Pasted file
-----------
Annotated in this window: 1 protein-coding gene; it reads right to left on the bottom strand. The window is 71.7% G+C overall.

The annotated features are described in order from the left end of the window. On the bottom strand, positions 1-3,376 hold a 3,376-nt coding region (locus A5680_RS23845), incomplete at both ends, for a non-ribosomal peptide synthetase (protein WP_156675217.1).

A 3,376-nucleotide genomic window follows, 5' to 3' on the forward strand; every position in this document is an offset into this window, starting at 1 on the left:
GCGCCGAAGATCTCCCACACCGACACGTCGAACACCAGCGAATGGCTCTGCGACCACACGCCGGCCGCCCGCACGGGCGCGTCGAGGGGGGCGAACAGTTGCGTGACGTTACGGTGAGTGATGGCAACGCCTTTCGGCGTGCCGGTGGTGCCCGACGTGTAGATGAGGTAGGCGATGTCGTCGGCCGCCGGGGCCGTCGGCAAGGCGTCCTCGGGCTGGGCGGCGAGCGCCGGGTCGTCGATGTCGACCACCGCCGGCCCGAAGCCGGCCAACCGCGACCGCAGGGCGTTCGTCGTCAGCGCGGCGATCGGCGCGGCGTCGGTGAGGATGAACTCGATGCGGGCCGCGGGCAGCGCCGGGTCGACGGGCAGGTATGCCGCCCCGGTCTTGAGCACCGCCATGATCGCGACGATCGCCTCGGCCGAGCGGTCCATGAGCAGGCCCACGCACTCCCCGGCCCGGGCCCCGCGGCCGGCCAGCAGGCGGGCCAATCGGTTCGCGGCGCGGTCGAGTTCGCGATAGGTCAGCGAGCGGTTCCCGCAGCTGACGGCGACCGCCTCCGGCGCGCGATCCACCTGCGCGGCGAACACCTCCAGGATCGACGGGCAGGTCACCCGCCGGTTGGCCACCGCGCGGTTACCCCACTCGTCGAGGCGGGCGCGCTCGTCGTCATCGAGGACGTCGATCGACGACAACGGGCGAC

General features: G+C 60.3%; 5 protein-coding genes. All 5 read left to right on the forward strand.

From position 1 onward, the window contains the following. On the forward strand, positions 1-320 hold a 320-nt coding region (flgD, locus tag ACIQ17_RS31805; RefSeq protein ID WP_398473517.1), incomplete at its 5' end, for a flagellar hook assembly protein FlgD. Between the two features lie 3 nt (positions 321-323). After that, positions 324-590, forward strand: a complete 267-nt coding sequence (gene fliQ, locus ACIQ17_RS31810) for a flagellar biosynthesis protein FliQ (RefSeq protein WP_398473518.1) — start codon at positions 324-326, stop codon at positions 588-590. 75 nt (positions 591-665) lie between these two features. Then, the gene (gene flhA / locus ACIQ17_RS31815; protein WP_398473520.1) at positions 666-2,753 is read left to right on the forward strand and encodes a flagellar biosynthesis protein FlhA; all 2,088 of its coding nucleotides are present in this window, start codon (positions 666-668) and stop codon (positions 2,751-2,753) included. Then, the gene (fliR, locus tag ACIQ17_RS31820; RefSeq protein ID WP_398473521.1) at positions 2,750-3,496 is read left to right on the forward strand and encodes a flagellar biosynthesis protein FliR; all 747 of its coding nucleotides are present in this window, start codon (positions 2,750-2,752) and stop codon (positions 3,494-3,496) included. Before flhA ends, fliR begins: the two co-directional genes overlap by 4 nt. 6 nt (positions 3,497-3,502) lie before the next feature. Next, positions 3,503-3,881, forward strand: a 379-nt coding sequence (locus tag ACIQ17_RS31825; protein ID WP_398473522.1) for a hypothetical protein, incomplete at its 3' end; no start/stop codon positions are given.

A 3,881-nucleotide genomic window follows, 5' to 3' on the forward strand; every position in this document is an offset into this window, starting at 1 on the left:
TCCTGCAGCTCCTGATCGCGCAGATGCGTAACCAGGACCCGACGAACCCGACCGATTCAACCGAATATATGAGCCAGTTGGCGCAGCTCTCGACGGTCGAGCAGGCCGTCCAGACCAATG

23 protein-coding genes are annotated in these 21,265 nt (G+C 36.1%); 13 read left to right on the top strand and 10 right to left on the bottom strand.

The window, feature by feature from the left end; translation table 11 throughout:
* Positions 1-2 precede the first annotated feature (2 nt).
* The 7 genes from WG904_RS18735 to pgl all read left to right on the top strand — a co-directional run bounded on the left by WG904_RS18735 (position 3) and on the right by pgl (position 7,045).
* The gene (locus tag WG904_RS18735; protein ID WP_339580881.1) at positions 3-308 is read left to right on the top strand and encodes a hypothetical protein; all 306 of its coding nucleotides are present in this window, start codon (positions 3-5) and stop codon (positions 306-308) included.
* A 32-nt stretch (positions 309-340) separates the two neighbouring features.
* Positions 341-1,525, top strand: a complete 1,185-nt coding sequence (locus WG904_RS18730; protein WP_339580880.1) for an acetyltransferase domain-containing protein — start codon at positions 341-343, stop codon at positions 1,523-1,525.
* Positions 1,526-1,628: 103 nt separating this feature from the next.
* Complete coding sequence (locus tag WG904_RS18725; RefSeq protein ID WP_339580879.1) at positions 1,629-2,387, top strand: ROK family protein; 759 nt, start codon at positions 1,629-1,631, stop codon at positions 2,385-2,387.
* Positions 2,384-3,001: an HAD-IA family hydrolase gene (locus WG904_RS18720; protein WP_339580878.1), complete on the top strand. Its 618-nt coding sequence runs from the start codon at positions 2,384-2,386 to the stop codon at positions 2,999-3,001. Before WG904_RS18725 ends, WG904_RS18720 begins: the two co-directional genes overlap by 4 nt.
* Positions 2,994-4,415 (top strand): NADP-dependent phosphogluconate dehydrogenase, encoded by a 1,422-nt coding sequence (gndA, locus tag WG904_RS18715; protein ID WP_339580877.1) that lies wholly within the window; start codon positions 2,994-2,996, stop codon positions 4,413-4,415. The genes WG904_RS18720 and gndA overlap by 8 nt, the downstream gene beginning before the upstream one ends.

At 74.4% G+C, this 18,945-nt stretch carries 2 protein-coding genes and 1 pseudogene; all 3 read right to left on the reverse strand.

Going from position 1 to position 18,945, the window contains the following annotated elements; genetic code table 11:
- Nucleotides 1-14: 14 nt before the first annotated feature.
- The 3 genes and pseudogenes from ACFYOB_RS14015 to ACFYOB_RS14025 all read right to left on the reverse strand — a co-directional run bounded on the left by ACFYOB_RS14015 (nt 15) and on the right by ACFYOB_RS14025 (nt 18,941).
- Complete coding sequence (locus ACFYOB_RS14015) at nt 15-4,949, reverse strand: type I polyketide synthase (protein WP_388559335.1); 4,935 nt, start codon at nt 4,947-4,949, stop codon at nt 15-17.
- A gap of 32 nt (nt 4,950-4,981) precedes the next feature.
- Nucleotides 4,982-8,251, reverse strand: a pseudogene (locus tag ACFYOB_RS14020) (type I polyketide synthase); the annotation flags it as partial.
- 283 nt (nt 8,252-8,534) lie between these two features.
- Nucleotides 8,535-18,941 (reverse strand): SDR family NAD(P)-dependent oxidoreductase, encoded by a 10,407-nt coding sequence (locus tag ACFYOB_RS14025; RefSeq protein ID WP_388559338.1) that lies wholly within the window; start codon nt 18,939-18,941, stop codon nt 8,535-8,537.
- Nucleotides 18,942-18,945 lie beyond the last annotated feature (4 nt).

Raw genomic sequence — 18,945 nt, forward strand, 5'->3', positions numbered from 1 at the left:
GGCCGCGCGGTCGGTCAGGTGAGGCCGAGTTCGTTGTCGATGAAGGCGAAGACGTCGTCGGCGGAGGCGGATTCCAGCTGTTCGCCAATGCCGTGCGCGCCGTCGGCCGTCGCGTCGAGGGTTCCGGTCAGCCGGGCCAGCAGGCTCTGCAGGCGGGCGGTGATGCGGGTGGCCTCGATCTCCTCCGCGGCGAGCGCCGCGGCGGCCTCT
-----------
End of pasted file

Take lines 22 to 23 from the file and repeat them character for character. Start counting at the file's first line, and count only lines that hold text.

- Nucleotides 1-14: 14 nt before the first annotated feature.
- The 3 genes and pseudogenes from ACFYOB_RS14015 to ACFYOB_RS14025 all read right to left on the reverse strand — a co-directional run bounded on the left by ACFYOB_RS14015 (nt 15) and on the right by ACFYOB_RS14025 (nt 18,941).